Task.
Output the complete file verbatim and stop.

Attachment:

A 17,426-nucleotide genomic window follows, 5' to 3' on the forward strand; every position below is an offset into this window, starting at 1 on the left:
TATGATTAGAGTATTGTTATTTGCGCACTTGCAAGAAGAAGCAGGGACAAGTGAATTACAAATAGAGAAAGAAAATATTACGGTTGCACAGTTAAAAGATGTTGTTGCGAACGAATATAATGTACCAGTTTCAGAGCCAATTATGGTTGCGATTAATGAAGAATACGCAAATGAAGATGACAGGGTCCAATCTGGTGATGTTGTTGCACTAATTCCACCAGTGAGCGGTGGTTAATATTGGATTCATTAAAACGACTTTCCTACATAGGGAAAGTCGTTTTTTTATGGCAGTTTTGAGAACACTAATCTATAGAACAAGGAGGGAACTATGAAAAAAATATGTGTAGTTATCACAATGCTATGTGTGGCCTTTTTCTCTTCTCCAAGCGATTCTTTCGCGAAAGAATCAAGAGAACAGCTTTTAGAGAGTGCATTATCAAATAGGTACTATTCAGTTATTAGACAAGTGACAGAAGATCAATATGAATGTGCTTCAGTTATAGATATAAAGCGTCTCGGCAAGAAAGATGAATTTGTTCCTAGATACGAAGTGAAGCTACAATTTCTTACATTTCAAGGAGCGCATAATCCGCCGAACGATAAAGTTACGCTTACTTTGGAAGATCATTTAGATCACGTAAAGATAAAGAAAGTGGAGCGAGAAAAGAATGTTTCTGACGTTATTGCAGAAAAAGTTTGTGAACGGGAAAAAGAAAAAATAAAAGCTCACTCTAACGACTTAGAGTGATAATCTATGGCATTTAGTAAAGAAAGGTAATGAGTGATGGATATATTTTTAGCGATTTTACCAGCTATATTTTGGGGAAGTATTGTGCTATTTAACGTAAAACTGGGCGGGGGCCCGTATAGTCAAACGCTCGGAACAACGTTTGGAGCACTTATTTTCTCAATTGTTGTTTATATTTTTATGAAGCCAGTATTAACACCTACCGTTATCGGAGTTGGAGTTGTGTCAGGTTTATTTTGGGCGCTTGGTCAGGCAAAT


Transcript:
A 17,426-nucleotide genomic window follows, 5' to 3' on the forward strand; every position below is an offset into this window, starting at 1 on the left:
TATGATTAGAGTATTGTTATTTGCGCACTTGCAAGAAGAAGCAGGGACAAGTGAATTACAAATAGAGAAAGAAAATATTACGGTTGCACAGTTAAAAGATGTTGTTGCGAACGAATATAATGTACCAGTTTCAGAGCCAATTATGGTTGCGATTAATGAAGAATACGCAAATGAAGATGACAGGGTCCAATCTGGTGATGTTGTTGCACTAATTCCACCAGTGAGCGGTGGTTAATATTGGATTCATTAAAACGACTTTCCTACATAGGGAAAGTCGTTTTTTTATGGCAGTTTTGAGAACACTAATCTATAGAACAAGGAGGGAACTATGAAAAAAATATGTGTAGTTATCACAATGCTATGTGTGGCCTTTTTCTCTTCTCCAAGCGATTCTTTCGCGAAAGAATCAAGAGAACAGCTTTTAGAGAGTGCATTATCAAATAGGTACTATTCAGTTATTAGACAAGTGACAGAAGATCAATATGAATGTGCTTCAGTTATAGATATAAAGCGTCTCGGCAAGAAAGATGAATTTGTTCCTAGATACGAAGTGAAGCTACAATTTCTTACATTTCAAGGAGCGCATAATCCGCCGAACGATAAAGTTACGCTTACTTTGGAAGATCATTTAGATCACGTAAAGATAAAGAAAGTGGAGCGAGAAAAGAATGTTTCTGACGTTATTGCAGAAAAAGTTTGTGAACGGGAAAAAGAAAAAATAAAAGCTCACTCTAACGACTTAGAGTGATAATCTATGGCATTTAGTAAAGAAAGGTAATGAGTGATGGATATATTTTTAGCGATTTTACCAGCTATATTTTGGGGAAGTATTGTGCTATTTAACGTAAAACTGGGCGGGGGCCCGTATAGTCAAACGCTCGGAACAACGTTTGGAGCACTTATTTTCTCAATTGTTGTTTATATTTTTATGAAGCCAGTATTAACACCTACCGTTATCGGAGTTGGAGTTGTGTCAGGTTTATTTTGGGCGCTTGGTCAGGCAAAT